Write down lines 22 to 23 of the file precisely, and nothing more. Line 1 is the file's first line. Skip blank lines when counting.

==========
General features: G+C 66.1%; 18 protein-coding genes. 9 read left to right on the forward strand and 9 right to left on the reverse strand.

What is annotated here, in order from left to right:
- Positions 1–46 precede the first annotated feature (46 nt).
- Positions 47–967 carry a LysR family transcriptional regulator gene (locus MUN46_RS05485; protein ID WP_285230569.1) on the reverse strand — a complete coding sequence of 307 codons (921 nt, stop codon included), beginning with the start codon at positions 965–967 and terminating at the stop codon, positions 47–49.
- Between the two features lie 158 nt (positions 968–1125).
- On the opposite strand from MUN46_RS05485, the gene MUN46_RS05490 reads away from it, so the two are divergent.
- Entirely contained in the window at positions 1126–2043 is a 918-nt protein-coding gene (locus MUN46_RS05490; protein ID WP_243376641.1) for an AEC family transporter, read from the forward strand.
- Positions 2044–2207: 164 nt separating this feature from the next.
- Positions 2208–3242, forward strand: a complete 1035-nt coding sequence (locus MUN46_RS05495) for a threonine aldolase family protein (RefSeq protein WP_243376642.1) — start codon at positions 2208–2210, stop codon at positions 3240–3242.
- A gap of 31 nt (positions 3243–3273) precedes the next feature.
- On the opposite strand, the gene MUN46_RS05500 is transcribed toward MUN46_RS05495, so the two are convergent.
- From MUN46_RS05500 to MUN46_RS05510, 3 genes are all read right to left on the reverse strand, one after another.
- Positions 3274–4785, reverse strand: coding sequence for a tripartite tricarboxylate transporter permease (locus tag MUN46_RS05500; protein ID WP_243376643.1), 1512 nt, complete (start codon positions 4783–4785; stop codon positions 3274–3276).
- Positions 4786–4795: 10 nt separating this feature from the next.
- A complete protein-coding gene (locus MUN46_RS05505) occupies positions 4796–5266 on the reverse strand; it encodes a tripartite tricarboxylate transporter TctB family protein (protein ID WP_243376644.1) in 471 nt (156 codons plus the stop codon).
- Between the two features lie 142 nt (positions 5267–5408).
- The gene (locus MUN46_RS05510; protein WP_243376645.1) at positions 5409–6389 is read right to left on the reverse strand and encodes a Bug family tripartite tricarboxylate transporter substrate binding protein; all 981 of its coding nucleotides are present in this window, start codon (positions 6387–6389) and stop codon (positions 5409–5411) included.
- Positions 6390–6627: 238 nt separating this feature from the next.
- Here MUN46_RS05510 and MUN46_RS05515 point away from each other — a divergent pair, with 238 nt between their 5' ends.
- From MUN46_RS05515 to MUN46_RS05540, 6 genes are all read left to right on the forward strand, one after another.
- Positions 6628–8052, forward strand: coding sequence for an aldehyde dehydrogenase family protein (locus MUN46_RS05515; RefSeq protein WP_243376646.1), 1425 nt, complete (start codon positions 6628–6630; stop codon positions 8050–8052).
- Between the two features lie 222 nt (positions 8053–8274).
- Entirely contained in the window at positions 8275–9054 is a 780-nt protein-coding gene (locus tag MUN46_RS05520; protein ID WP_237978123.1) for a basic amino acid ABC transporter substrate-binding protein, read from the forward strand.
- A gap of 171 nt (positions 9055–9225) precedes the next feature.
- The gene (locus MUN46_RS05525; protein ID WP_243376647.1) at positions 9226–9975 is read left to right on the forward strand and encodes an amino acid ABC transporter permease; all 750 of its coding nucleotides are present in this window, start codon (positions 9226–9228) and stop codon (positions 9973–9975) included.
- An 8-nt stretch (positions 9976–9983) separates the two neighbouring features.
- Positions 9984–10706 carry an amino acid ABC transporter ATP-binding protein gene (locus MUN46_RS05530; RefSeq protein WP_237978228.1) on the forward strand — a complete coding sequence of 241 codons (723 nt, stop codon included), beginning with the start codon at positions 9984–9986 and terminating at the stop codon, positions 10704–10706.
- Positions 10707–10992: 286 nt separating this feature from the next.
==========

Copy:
- Between the two features lie 222 nt (positions 8053–8274).
- Entirely contained in the window at positions 8275–9054 is a 780-nt protein-coding gene (locus tag MUN46_RS05520; protein ID WP_237978123.1) for a basic amino acid ABC transporter substrate-binding protein, read from the forward strand.